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An Update on Breast Implants & ALCL

woman selecting breast implants

By Dr. Frank Lista, MD., FRCSC., Medical Director and Founder, The Plastic Surgery Clinic

There’s been a resurgence in recent news examining the link between a particular type of breast implant and a very rare form of cancer. These headlines can be understandably alarming for breast augmentation patients everywhere. One of our top priorities at The Plastic Surgery Clinic is to ensure that every person who walks through our door has as much information as possible to make informed health care decisions.

As a result, when the initial headlines on this topic emerged in May of 2017, I wrote a blog post about breast augmentation and ALCL to help provide more details on the issue. As I was interviewed today by other news outlets with forthcoming articles about these cases, I wanted to take the opportunity to expand on my responses with our audience directly and to offer insight to anyone who has undergone or is currently considering this surgery.

Before I get into greater detail, I will preface this by saying that Dr. Ahmad, Dr. Austin and I have published several papers on both the aesthetic and medical concerns that pertain to breast augmentation surgery. We travel internationally to teach other plastic surgeons our research and findings and we make sure we are completely up to date on the latest literature published by our colleagues.

The topic of a potential link between breast implants and cancer is something that we frequently cover in presentations. One important thing that we know from extensive scientific studies is that breast implants do not cause breast cancer. We know this conclusively.

What we’re seeing in the news right now, as we did before, is an extremely rare form of cancer called ALCL, or Anaplastic Large Cell Lymphoma. This type of cancer affects the immune system cells. In the general population, it’s thought to occur in one in 10,000 cases.

More than 10 million patients have received breast augmentations around the world and by 2017, we’d only seen about 400 cases of ALCL develop in patients with breast implants that meet specific diagnostic criteria. Ongoing studies in the UK, France, North America and Australia will enable us to update these statistics to ensure all cases have been accurately assessed and reported.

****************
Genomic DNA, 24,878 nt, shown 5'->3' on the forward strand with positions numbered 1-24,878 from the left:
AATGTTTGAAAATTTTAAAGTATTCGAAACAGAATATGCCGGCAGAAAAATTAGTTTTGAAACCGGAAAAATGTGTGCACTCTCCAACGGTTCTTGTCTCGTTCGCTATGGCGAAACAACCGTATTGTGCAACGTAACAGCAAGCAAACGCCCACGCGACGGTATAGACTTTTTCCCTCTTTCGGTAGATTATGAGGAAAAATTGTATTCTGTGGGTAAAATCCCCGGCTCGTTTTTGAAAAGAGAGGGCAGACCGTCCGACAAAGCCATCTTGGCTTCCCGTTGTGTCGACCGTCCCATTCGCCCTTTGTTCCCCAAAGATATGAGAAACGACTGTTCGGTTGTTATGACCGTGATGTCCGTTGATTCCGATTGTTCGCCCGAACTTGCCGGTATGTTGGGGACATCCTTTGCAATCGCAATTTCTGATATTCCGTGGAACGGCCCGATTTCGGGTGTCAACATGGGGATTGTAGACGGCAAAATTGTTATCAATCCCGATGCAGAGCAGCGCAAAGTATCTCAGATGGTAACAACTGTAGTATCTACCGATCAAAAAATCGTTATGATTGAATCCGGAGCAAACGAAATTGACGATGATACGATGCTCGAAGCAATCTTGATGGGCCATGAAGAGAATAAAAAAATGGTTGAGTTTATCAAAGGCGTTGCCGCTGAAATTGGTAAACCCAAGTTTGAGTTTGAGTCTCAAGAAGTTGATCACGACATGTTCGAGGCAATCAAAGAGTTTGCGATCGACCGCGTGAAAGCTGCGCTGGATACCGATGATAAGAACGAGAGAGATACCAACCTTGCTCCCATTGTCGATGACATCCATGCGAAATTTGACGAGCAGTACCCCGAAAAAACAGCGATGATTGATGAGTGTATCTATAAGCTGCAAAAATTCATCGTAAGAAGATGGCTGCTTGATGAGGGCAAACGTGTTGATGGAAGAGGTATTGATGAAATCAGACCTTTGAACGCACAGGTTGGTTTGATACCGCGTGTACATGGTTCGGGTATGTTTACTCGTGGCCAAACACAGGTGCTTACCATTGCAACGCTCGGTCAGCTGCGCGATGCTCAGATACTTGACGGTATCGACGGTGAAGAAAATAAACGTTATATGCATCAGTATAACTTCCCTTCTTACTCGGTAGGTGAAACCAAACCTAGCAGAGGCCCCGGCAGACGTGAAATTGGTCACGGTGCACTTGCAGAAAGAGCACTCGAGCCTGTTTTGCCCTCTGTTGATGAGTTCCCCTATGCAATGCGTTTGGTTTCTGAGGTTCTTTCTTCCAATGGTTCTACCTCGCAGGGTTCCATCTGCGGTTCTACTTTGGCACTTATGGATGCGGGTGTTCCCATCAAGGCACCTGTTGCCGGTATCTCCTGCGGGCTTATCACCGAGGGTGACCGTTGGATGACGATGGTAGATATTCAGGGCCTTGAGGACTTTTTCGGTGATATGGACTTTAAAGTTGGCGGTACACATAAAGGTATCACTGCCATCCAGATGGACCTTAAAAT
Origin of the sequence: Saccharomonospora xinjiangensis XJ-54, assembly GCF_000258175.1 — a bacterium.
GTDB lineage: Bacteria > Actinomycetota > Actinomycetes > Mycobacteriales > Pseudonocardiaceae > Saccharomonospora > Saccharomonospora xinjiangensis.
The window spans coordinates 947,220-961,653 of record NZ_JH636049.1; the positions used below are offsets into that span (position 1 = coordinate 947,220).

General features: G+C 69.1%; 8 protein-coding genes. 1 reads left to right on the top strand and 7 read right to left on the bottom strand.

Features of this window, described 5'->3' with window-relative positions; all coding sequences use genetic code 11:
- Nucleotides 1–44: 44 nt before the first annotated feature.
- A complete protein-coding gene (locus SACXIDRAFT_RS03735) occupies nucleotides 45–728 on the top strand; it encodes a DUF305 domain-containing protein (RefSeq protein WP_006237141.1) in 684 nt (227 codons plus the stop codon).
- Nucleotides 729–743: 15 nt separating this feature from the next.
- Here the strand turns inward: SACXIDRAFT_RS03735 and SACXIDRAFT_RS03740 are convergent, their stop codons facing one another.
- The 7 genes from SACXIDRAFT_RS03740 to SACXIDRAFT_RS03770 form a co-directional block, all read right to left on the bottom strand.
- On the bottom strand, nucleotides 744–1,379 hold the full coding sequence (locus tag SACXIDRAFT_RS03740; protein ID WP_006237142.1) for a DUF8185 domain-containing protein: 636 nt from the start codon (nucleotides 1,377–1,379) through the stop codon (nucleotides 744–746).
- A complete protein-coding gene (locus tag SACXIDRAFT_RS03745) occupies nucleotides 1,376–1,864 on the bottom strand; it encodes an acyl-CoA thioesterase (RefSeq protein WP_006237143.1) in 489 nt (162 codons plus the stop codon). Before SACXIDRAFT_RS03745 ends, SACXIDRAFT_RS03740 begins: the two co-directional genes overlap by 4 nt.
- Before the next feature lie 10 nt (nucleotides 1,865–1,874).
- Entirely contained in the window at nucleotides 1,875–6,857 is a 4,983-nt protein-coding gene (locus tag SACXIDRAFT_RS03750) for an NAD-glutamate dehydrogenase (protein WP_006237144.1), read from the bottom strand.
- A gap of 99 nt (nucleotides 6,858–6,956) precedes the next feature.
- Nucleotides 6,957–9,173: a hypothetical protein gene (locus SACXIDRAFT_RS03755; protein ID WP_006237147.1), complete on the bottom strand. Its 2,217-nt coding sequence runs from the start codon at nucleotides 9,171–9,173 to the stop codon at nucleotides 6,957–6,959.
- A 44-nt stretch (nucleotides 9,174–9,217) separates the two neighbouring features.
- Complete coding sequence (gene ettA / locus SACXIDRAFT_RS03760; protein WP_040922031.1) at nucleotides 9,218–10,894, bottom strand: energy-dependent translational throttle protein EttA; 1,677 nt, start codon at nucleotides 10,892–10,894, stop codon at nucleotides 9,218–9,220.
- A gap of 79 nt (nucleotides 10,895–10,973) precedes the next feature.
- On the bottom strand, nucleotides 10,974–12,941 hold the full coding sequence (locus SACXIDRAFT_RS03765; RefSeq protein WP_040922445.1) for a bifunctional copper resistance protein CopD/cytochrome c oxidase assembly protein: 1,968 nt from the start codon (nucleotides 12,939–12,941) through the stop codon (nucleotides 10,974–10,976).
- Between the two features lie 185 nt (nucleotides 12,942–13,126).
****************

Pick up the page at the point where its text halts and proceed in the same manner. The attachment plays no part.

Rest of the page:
The risk of developing ALCL with breast implants is therefore an exceedingly small one, but nevertheless one patients should know about. I’ve never personally encountered a case as a practicing plastic surgeon in over 30 years.

Here’s the essential information that has come to light from all of these studies: we know that there is a specific type of implant that tends to cause ALCL. It only occurs in patients with textured implants. We’ve learned that this is especially true for a very specific subset of breast implants with a more intensely textured surface, which we stopped using in 2012 when we learned about their connection to other risks and complications.

ALCL is never seen in patients who have only had smooth implants, and that’s one of the reasons why they are the only type of breast implants we now use. In France and the UK—where many of these recent news stories originate—textured implants are currently the most commonly used implant type. Health regulators in those countries have recommended a switch to smooth implants while this connection is more thoroughly investigated.

One note of clarification about this point: the FDA released a recent statement claiming that ALCL has occurred in a small number of cases with smooth implants. While this is true, it’s also somewhat misleading. To date, there are no cases in reported literature where only smooth implants were used. In the cases mentioned by the FDA, the patient always had a textured implant or textured tissue expander at some point and, at another time, a smooth implant.

You can read more in my previous blog about how 95% of cases of breast implant related ALCL are in fact quite easily treatable and typically don’t require treatments normally associated with cancer, like chemotherapy. If you currently have textured breast implants, it’s important to be aware that the risks associated with surgery, though very low, are greater than the extraordinarily low risk of developing ALCL, and so leaving your implants in place is most likely your safest option for the future.

As with any surgery, if you have any post-operative concerns about your breast implants, talk to your doctor. If you develop a sudden swelling of your breast, visit your surgeon immediately.

Augmented vs. Natural Looking Breast Implants
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